The sixth deadly sin is a pernicious habit that not only undermines customer service, but virtually every social interaction. Chances are we’ve all been victimized by it, just as we have all, at times, been guilty of it ourselves.
What is it? Watch comedian Brian Regan as he explains:
Have you ever been the victim of a “Me Monster?” Perhaps at a cocktail party, rehearsal dinner, conference, or social function. “Me Monsters” tend to manifest themselves in predictable personality flaws:
- Some are extremely opinionated.
- Some are insecure and have a need to prop themselves up.
- Some are trying to impress the person/people they are with.
Regardless of the type, “Me Monster” behavior can poison any customer encounter faster than it takes to say “I’m going elsewhere.” To be sure you’re not unintentionally talking your customers into the waiting arms of your competitors, consider the following tips:
5 Ways be Sure You’re Not a Blabbermouth:
1) Know your own triggers. Most of us have certain topics we’re passionate about that compel us to talk more than we probably should. Some common examples:
> Sports & Hobbies
> Our children
> Certain topics or subjects we view ourselves as being an expert on.
Although it is tempting to express your opinions on issues you’re passionate about, remember: True professionals possess the self-awareness to recognize when they run the risk of over-indulging in conversation. Listening isn’t a talent; it’s a skill, much like creativity. Talents are traits with which we’re born, but skills are learned behavior which require discipline and intentionality.
2) Monitor your audience. Do your listeners often show signs of lack of interest, such as fidgeting, looking away, interrupting you or frequently saying “uh-huh” to push you to get to the point? Although some people you deal with may be poor listeners, if you observe these signs among the majority of the people you converse with, the problem is more likely you.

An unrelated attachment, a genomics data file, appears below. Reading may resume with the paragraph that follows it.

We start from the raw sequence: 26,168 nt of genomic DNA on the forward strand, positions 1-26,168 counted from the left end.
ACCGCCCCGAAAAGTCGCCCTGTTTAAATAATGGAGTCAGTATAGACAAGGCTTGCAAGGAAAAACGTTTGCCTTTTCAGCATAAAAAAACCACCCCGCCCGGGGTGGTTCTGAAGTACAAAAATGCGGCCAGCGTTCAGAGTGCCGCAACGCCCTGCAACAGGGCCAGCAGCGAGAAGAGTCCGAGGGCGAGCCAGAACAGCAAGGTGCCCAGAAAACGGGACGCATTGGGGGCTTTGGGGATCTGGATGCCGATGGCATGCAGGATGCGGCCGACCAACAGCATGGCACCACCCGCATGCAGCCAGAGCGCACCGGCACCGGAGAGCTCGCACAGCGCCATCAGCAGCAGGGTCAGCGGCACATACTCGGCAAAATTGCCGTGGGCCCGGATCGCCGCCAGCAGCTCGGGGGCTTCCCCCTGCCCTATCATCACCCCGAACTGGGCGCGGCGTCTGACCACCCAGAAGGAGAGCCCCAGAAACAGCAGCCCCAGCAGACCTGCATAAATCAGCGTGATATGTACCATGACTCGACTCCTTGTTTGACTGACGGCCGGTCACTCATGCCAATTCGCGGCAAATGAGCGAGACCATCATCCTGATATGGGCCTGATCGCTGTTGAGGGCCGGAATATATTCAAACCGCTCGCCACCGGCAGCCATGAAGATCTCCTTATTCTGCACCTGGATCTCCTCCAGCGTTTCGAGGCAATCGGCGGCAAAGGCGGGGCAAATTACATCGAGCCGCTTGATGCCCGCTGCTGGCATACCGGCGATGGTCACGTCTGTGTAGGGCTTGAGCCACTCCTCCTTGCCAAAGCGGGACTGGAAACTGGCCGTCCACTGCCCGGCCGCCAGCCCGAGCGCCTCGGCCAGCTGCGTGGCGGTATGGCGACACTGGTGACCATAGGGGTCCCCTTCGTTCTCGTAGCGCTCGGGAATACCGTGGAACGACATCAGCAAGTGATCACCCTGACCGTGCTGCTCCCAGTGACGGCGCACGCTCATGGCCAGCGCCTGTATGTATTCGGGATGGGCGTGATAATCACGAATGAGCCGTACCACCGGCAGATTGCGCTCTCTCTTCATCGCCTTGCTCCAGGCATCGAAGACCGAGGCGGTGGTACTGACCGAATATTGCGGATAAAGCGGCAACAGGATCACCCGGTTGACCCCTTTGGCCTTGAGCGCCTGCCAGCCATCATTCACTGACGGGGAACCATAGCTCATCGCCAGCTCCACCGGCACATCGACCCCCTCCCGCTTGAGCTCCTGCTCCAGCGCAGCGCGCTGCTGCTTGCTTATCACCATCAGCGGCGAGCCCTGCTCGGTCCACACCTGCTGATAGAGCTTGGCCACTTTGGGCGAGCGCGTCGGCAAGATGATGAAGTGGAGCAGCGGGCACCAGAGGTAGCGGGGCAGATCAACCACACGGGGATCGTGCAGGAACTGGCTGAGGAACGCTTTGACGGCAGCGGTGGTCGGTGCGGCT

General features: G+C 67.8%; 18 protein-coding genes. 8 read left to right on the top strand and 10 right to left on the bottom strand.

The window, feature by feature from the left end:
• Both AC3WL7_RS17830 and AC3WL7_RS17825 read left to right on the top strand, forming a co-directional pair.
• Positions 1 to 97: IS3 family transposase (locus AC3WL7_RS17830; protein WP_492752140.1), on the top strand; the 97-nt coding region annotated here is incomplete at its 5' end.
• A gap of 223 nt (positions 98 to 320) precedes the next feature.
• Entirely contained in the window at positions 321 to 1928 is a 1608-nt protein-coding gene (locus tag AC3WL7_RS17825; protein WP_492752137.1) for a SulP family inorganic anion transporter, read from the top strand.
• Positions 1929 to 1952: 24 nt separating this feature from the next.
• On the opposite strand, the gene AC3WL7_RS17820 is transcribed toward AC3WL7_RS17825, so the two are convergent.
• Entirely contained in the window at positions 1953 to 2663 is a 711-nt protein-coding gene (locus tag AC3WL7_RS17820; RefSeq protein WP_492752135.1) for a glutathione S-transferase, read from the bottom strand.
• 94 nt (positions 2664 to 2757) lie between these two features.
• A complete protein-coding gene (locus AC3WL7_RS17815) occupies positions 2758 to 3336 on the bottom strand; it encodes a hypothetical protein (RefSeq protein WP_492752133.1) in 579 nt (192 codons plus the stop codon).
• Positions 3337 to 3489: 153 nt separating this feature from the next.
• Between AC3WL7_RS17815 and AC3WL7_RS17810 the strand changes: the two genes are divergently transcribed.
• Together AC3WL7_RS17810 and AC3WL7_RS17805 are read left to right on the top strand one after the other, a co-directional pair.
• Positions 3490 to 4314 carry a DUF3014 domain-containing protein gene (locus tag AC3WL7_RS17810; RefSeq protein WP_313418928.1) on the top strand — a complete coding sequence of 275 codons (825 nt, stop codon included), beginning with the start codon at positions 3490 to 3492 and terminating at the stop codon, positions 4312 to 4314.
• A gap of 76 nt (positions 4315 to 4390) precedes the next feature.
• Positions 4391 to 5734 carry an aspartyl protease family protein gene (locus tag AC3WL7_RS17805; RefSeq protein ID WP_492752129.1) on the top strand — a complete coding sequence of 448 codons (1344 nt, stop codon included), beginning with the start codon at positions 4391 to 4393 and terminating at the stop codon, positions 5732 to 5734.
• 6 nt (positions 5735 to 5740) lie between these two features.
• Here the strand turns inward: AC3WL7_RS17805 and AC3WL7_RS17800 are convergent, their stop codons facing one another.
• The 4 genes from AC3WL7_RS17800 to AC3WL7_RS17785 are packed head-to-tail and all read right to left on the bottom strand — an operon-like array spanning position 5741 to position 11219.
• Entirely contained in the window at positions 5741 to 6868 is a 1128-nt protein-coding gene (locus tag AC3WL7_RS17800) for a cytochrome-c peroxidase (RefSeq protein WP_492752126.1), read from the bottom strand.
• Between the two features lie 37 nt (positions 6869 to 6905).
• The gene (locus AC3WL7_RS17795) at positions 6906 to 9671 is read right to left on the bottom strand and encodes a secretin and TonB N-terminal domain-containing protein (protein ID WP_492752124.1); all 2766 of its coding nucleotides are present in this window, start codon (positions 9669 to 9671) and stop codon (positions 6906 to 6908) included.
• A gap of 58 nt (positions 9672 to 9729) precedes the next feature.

3) Embrace the silence. Some people are so afraid of the inevitable “gaps” in a conversation, they pay zero attention to the period at the end of each sentence and fill every quiet second with chatter. But if you’re dealing with an introverted personality, you could run your fingernails across a blackboard and chances are you’ll annoy them less than your idle chatter. Learn to appreciate silence by practicing stillness. Like listening, stillness requires discipline. Spend 30 minutes a day, for example, engaging in the practice of a quiet activity that requires concentration. Read a book, or listen to an audiobook. These quiet activities will help you to exercise your mind without simultaneously engaging your mouth.
4) Start tracking your yacking. Personal branding expert Joya Martin advises spending a week writing down how much time you spend talking after every conversation, paying close attention to excessive jabber. A good idea, since what gets measured invariably gets improved!
Here’s a rule of thumb to keep you on track. If, in any conversation, you’re speaking more than 60% of the time, you’re talking too much. Fifty percent is better. Thirty to forty percent is usually best.
5) Practice the one-sentence rule. Martin also suggests practicing responding to any question in a single thoughtful sentence. Compose your response carefully before speaking, instead of thinking aloud and rambling on. Then pause, and wait for a response. This will require some serious discipline and effort. If your conversation partner is interested in what you have to say, they will dig deeper and ask questions. If they don’t, this is a clue that you shouldn’t continue talking. Remember, you should aim to own only 30%-40% of the talk time in any conversation.
No one wakes up in the morning and says, “I want to bore the socks off of everyone I encounter today!” Yet every day, well intentioned people sabotage important opportunities to build productive relationships because they simply don’t pay attention.
The stakes are high. If you want to excel in sales, customer service, or any people-related industry, you can’t afford to miss this. As Stephen Covey described in Habit 5 in his best-selling book, The 7 Habits of Highly Effective People: “Seek first to understand, then be understood.”
How do you react when you encounter a “Me Monster?” Have you ever had to approach or confront an employee, friend or colleague about it? How did it go? I’d love to get your feedback.